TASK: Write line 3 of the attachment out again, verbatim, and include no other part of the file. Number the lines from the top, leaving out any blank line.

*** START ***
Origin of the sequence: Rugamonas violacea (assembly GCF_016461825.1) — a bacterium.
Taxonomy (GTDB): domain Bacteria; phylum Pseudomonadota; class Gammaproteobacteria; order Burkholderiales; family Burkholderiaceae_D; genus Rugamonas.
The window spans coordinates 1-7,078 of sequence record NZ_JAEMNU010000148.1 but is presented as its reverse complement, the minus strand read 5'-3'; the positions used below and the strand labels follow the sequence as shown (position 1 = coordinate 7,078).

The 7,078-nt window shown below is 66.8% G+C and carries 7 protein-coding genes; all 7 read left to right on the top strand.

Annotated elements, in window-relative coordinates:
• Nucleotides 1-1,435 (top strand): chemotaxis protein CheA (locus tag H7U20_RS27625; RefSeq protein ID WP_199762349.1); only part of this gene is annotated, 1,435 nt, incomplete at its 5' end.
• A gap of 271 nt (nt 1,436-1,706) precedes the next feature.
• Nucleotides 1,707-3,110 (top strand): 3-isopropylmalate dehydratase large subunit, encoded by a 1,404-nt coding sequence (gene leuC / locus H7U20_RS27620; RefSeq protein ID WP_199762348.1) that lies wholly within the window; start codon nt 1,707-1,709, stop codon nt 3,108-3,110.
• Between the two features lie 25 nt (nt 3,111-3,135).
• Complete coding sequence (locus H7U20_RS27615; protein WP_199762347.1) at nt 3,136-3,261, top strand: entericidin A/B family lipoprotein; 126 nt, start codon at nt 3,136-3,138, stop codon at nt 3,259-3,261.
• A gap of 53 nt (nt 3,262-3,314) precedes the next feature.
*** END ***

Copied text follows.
The window spans coordinates 1-7,078 of sequence record NZ_JAEMNU010000148.1 but is presented as its reverse complement, the minus strand read 5'-3'; the positions used below and the strand labels follow the sequence as shown (position 1 = coordinate 7,078).